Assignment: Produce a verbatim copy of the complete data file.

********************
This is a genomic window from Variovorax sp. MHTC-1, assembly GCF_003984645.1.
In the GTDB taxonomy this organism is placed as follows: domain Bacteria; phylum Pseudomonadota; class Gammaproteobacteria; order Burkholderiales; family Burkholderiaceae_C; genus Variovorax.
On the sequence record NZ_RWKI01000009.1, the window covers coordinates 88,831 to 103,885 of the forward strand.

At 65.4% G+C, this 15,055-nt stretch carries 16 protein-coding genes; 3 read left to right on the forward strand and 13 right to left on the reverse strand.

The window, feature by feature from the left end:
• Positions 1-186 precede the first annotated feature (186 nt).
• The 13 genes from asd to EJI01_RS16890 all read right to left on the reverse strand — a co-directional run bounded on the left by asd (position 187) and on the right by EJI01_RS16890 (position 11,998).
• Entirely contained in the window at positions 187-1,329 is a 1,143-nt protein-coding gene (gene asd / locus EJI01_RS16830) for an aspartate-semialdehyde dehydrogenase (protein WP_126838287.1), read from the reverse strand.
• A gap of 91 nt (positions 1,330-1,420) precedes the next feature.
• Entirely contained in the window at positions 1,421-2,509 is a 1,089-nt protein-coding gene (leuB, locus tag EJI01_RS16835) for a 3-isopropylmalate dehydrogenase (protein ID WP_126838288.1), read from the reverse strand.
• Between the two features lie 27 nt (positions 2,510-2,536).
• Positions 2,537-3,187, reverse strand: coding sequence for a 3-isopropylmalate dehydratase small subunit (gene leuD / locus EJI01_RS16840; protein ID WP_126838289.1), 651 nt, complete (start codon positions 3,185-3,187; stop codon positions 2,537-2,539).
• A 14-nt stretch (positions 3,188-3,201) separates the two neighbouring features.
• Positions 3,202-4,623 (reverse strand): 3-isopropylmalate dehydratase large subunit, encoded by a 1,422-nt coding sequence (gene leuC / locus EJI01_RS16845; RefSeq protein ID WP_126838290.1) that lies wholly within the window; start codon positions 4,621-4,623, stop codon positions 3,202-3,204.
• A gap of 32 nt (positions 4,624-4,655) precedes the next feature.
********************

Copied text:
This is a genomic window from Variovorax sp. MHTC-1, assembly GCF_003984645.1.
In the GTDB taxonomy this organism is placed as follows: domain Bacteria; phylum Pseudomonadota; class Gammaproteobacteria; order Burkholderiales; family Burkholderiaceae_C; genus Variovorax.
On the sequence record NZ_RWKI01000009.1, the window covers coordinates 88,831 to 103,885 of the forward strand.

At 65.4% G+C, this 15,055-nt stretch carries 16 protein-coding genes; 3 read left to right on the forward strand and 13 right to left on the reverse strand.

The window, feature by feature from the left end:
• Positions 1-186 precede the first annotated feature (186 nt).
• The 13 genes from asd to EJI01_RS16890 all read right to left on the reverse strand — a co-directional run bounded on the left by asd (position 187) and on the right by EJI01_RS16890 (position 11,998).
• Entirely contained in the window at positions 187-1,329 is a 1,143-nt protein-coding gene (gene asd / locus EJI01_RS16830) for an aspartate-semialdehyde dehydrogenase (protein WP_126838287.1), read from the reverse strand.
• A gap of 91 nt (positions 1,330-1,420) precedes the next feature.
• Entirely contained in the window at positions 1,421-2,509 is a 1,089-nt protein-coding gene (leuB, locus tag EJI01_RS16835) for a 3-isopropylmalate dehydrogenase (protein ID WP_126838288.1), read from the reverse strand.
• Between the two features lie 27 nt (positions 2,510-2,536).
• Positions 2,537-3,187, reverse strand: coding sequence for a 3-isopropylmalate dehydratase small subunit (gene leuD / locus EJI01_RS16840; protein ID WP_126838289.1), 651 nt, complete (start codon positions 3,185-3,187; stop codon positions 2,537-2,539).
• A 14-nt stretch (positions 3,188-3,201) separates the two neighbouring features.
• Positions 3,202-4,623 (reverse strand): 3-isopropylmalate dehydratase large subunit, encoded by a 1,422-nt coding sequence (gene leuC / locus EJI01_RS16845; RefSeq protein ID WP_126838290.1) that lies wholly within the window; start codon positions 4,621-4,623, stop codon positions 3,202-3,204.
• A gap of 32 nt (positions 4,624-4,655) precedes the next feature.